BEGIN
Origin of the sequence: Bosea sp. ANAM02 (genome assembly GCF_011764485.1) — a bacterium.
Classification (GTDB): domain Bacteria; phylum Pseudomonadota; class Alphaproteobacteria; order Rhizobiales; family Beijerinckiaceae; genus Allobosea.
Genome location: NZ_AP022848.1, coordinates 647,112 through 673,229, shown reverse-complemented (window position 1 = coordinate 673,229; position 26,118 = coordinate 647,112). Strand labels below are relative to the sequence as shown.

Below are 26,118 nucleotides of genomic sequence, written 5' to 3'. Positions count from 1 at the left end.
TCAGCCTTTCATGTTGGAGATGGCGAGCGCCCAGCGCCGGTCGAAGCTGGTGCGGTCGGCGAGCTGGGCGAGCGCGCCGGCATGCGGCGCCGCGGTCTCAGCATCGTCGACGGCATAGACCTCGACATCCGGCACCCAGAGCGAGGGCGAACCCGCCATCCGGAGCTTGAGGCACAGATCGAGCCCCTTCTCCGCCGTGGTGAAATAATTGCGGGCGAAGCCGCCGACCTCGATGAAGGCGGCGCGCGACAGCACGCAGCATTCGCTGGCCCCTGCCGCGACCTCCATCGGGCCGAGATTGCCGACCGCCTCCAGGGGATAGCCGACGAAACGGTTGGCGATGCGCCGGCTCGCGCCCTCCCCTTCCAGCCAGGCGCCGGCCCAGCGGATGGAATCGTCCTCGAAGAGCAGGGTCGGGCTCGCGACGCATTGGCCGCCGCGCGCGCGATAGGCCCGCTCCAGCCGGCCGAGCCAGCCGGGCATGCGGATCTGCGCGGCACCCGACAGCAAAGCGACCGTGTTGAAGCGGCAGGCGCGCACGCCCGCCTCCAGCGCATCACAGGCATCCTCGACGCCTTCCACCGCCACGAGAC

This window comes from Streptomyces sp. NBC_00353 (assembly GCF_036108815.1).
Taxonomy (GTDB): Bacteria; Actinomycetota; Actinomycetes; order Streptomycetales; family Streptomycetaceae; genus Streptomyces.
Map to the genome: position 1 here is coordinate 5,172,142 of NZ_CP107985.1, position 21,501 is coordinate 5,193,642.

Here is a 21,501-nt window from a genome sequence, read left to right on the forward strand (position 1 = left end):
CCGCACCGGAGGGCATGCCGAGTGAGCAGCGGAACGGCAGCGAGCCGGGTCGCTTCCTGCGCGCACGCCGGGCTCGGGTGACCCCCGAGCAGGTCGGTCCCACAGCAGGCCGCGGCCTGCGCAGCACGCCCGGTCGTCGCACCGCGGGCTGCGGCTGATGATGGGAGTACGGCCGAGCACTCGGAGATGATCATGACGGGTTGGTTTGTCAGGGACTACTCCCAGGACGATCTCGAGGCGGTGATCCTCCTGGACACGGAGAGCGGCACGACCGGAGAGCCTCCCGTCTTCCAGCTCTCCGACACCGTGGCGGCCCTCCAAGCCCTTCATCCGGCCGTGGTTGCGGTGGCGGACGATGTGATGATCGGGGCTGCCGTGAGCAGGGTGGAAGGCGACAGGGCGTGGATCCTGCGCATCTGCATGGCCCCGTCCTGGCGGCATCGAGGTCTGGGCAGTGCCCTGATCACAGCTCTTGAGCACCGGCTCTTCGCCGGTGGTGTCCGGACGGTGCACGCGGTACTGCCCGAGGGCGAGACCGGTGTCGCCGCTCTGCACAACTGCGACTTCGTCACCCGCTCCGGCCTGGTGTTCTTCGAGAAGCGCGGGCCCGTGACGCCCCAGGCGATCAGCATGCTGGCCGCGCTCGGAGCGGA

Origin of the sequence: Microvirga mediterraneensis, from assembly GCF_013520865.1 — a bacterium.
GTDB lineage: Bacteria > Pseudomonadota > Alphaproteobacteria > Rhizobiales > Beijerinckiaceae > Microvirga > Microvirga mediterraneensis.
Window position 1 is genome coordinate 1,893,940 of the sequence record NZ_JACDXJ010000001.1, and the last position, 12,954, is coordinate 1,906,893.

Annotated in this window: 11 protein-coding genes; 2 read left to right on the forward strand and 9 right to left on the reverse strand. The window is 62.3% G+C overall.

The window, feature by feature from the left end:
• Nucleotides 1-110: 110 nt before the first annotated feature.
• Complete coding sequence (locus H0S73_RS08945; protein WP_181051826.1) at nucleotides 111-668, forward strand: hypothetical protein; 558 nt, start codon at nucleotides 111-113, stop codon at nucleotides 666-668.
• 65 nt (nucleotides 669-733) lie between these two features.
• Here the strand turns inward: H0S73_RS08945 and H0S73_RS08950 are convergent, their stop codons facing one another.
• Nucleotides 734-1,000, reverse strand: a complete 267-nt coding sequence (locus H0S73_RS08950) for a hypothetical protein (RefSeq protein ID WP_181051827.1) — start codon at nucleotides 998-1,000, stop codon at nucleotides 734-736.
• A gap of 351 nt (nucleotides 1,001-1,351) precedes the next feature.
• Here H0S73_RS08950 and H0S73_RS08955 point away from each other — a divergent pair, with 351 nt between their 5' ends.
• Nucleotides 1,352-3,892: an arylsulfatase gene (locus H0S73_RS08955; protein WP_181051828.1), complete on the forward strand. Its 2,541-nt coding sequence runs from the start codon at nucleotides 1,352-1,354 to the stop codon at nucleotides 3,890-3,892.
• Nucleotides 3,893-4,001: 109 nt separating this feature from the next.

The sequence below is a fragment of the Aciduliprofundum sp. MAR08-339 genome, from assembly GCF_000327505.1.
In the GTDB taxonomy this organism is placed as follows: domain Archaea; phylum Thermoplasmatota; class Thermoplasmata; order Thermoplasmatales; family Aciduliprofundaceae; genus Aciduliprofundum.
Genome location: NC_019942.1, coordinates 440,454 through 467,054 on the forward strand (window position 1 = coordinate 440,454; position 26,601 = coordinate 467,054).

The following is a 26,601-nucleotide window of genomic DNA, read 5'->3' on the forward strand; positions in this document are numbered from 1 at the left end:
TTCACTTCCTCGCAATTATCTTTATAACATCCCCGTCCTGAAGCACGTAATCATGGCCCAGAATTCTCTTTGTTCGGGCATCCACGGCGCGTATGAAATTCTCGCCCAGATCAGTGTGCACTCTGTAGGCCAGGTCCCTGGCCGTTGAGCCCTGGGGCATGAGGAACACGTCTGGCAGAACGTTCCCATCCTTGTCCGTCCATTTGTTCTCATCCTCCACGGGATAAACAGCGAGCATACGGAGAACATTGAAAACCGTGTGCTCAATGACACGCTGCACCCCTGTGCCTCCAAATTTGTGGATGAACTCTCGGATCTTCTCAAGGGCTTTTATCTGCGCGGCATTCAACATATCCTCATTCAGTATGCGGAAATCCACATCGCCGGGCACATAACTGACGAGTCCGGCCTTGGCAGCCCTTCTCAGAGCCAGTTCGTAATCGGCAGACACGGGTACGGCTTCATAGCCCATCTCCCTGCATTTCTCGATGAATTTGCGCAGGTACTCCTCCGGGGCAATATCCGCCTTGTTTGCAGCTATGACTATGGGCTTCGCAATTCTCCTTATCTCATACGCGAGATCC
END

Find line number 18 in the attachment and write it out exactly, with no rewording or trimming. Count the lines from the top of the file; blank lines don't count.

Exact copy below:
• 65 nt (nucleotides 669-733) lie between these two features.